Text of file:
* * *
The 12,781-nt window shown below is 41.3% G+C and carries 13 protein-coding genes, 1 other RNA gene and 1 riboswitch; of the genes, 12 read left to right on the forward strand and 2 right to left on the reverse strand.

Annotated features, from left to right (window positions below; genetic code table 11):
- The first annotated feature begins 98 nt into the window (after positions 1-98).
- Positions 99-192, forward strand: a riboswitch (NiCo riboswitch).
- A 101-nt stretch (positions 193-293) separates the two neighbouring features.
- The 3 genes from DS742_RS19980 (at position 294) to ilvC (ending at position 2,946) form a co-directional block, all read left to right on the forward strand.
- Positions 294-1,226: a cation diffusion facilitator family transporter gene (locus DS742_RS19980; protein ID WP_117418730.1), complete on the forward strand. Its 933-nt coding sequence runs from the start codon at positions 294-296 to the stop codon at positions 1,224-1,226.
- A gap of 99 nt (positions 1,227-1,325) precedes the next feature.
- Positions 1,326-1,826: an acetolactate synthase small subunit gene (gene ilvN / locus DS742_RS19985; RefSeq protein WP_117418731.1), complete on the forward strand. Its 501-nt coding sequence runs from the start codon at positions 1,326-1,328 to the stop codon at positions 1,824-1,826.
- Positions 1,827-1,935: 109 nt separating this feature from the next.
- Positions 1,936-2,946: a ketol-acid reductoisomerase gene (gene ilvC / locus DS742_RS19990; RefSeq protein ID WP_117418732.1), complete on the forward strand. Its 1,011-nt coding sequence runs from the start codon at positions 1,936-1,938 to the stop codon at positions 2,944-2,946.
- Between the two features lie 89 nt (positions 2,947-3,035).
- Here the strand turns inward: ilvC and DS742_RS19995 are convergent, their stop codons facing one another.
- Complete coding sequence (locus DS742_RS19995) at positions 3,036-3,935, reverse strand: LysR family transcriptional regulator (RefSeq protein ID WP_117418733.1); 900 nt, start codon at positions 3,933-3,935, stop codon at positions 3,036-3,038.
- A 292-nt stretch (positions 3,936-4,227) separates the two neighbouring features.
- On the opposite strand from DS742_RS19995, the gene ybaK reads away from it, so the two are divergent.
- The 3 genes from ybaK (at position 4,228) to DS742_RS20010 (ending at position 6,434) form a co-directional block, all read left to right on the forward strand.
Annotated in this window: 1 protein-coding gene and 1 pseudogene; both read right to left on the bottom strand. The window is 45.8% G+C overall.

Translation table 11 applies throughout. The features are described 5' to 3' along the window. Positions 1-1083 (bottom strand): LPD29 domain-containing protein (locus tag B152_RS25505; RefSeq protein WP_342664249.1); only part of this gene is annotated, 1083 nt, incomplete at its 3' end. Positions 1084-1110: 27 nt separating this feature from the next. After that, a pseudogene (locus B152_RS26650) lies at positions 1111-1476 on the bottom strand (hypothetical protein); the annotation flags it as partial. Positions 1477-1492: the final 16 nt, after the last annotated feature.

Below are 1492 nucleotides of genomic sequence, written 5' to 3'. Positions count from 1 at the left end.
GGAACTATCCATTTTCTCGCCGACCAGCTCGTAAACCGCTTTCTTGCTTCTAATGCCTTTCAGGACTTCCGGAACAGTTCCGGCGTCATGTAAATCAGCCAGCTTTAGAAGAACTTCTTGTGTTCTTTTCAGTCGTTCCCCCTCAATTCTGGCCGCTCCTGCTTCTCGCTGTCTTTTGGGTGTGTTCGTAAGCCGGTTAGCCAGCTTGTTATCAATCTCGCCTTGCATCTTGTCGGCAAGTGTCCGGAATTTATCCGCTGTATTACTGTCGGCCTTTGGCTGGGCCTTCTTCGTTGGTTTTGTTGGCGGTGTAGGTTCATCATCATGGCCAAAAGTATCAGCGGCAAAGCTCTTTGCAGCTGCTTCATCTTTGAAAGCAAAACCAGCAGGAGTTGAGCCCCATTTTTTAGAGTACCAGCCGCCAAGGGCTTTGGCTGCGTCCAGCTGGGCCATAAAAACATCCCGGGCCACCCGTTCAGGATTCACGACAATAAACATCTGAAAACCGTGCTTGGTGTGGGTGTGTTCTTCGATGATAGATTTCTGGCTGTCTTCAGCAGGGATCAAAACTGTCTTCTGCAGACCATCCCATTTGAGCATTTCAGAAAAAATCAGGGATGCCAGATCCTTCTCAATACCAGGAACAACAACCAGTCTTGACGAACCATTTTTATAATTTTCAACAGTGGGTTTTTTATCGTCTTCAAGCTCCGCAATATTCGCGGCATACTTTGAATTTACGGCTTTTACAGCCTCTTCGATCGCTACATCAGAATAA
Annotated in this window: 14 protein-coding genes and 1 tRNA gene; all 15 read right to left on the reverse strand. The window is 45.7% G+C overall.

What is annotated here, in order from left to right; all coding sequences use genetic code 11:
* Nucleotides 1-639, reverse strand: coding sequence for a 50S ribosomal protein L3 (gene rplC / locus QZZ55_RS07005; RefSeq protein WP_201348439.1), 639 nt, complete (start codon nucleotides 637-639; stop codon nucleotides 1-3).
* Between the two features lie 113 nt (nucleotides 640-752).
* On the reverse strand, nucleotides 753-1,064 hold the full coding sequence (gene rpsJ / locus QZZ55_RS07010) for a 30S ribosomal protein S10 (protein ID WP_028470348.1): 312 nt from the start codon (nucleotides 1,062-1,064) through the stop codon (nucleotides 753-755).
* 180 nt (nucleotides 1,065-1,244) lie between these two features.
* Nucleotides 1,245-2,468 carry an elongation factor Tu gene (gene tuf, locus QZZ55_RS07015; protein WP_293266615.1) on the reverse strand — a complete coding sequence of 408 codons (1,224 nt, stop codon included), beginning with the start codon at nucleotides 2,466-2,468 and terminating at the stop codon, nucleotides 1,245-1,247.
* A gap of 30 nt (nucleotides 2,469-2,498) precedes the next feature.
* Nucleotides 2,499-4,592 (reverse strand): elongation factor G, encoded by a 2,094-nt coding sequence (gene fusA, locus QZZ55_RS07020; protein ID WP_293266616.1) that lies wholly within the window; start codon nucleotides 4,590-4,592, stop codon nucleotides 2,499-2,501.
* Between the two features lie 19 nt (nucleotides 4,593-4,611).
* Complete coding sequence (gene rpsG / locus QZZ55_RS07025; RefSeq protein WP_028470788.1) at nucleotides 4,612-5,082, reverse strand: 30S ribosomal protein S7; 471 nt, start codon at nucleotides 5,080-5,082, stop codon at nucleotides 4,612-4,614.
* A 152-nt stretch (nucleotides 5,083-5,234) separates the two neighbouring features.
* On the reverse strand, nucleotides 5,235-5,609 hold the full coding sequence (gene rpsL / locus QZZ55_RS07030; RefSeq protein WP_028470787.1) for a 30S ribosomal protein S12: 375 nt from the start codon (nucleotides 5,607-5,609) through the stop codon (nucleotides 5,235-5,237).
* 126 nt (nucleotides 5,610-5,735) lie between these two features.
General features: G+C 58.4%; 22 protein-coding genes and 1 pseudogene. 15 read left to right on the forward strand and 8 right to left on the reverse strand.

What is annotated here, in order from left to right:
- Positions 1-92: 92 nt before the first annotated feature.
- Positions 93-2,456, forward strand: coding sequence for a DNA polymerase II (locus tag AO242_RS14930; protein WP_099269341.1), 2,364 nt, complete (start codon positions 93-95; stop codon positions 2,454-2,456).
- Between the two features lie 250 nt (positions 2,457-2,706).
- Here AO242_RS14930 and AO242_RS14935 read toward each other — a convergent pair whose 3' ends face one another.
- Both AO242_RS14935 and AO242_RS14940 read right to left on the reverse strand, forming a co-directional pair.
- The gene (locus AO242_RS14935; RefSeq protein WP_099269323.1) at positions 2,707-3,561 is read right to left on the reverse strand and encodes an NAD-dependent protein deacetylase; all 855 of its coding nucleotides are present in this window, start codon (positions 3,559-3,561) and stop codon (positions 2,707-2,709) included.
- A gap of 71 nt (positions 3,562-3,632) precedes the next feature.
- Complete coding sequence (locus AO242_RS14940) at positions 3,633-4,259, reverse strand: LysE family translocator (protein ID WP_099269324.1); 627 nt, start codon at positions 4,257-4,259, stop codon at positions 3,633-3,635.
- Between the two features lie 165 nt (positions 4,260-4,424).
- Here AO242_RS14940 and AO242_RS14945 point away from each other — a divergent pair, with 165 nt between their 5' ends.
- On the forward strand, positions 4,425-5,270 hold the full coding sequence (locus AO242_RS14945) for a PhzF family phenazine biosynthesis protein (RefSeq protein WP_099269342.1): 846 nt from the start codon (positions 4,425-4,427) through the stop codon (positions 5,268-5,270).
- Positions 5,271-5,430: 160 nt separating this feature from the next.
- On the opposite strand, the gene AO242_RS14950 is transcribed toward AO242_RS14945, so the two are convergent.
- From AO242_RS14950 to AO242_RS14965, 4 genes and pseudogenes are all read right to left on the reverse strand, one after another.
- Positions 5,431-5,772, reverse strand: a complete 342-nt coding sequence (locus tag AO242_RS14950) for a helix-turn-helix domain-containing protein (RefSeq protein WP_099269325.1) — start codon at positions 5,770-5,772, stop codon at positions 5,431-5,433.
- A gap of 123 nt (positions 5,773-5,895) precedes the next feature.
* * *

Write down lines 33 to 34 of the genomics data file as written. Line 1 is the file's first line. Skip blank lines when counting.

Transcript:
* A 152-nt stretch (nucleotides 5,083-5,234) separates the two neighbouring features.
* On the reverse strand, nucleotides 5,235-5,609 hold the full coding sequence (gene rpsL / locus QZZ55_RS07030; RefSeq protein WP_028470787.1) for a 30S ribosomal protein S12: 375 nt from the start codon (nucleotides 5,607-5,609) through the stop codon (nucleotides 5,235-5,237).